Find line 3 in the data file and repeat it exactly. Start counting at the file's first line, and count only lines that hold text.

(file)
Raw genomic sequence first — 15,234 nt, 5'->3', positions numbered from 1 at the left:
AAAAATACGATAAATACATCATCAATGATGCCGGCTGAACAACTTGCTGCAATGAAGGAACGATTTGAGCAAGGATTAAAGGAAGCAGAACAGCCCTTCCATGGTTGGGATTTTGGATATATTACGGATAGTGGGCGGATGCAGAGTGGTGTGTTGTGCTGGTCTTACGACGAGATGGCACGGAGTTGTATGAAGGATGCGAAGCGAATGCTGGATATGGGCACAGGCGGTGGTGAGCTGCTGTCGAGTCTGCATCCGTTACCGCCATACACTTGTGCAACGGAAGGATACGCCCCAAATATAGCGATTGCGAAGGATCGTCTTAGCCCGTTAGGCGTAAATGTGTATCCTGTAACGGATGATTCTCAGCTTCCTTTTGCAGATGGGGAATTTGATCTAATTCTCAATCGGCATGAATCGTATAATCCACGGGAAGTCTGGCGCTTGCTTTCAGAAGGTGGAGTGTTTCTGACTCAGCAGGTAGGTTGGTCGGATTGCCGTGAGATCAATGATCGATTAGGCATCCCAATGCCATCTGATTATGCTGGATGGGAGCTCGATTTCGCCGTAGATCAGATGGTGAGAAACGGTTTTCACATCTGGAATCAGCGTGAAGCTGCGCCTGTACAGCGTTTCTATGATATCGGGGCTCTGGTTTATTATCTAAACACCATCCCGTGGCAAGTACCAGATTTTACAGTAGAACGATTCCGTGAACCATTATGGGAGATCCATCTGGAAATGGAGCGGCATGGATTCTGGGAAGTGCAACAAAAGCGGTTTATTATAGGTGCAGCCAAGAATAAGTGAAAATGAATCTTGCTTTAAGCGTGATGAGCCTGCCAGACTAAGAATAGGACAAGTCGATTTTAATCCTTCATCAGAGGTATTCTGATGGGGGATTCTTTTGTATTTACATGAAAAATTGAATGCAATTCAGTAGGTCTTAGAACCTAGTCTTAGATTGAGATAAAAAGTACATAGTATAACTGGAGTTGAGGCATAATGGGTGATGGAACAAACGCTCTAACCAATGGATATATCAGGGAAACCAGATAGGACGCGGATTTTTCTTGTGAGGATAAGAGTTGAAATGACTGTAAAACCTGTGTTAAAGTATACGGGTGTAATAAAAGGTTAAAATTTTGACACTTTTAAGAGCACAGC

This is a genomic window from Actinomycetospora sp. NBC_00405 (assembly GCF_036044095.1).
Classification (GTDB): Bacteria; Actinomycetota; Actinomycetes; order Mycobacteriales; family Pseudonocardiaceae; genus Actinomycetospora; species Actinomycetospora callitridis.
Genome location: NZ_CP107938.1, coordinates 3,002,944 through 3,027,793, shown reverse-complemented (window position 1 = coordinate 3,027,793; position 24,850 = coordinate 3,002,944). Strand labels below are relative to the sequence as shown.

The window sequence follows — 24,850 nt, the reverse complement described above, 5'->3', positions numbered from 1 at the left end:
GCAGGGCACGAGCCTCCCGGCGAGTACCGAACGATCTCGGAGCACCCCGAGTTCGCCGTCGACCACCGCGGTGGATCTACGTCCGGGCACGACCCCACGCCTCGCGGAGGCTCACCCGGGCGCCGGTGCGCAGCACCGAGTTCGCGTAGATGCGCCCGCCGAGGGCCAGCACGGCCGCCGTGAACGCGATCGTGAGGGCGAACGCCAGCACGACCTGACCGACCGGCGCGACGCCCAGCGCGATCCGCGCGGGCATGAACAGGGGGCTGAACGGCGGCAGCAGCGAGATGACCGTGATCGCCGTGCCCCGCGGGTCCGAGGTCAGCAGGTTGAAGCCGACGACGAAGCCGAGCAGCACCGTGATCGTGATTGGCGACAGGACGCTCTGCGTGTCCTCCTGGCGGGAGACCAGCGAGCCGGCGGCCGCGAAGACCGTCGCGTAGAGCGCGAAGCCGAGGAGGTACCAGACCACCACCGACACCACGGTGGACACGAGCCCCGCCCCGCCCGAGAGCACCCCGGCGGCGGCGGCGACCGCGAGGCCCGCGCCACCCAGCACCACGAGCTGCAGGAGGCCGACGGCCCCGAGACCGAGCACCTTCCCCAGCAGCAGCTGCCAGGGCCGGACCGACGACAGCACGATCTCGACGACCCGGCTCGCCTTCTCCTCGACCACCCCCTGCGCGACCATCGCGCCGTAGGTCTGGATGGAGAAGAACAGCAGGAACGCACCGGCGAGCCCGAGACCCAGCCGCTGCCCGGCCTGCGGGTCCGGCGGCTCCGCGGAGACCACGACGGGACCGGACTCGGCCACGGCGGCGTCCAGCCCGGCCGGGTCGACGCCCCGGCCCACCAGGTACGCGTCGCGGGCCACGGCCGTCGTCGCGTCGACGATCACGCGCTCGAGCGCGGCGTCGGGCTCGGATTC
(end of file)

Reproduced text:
This is a genomic window from Actinomycetospora sp. NBC_00405 (assembly GCF_036044095.1).